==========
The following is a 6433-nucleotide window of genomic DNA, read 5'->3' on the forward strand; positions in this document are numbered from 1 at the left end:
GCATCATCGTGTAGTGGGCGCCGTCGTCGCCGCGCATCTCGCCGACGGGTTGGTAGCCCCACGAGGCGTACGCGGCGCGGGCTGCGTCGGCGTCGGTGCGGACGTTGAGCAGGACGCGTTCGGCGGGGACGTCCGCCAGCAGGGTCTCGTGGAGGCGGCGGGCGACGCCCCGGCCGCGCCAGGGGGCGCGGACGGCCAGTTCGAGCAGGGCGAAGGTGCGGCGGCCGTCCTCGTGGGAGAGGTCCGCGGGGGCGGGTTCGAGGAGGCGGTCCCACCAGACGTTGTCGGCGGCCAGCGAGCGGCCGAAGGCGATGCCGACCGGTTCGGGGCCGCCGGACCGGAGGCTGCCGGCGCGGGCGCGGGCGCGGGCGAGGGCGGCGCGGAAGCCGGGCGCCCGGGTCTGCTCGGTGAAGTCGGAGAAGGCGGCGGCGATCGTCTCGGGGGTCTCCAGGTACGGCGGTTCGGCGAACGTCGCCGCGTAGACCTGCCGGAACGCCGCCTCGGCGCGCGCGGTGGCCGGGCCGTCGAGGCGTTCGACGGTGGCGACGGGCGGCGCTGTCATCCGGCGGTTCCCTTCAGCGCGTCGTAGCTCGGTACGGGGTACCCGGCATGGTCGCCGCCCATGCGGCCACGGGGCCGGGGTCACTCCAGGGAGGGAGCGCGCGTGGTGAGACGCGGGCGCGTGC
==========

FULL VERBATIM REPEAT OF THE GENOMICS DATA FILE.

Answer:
The following is a 6433-nucleotide window of genomic DNA, read 5'->3' on the forward strand; positions in this document are numbered from 1 at the left end:
GCATCATCGTGTAGTGGGCGCCGTCGTCGCCGCGCATCTCGCCGACGGGTTGGTAGCCCCACGAGGCGTACGCGGCGCGGGCTGCGTCGGCGTCGGTGCGGACGTTGAGCAGGACGCGTTCGGCGGGGACGTCCGCCAGCAGGGTCTCGTGGAGGCGGCGGGCGACGCCCCGGCCGCGCCAGGGGGCGCGGACGGCCAGTTCGAGCAGGGCGAAGGTGCGGCGGCCGTCCTCGTGGGAGAGGTCCGCGGGGGCGGGTTCGAGGAGGCGGTCCCACCAGACGTTGTCGGCGGCCAGCGAGCGGCCGAAGGCGATGCCGACCGGTTCGGGGCCGCCGGACCGGAGGCTGCCGGCGCGGGCGCGGGCGCGGGCGAGGGCGGCGCGGAAGCCGGGCGCCCGGGTCTGCTCGGTGAAGTCGGAGAAGGCGGCGGCGATCGTCTCGGGGGTCTCCAGGTACGGCGGTTCGGCGAACGTCGCCGCGTAGACCTGCCGGAACGCCGCCTCGGCGCGCGCGGTGGCCGGGCCGTCGAGGCGTTCGACGGTGGCGACGGGCGGCGCTGTCATCCGGCGGTTCCCTTCAGCGCGTCGTAGCTCGGTACGGGGTACCCGGCATGGTCGCCGCCCATGCGGCCACGGGGCCGGGGTCACTCCAGGGAGGGAGCGCGCGTGGTGAGACGCGGGCGCGTGC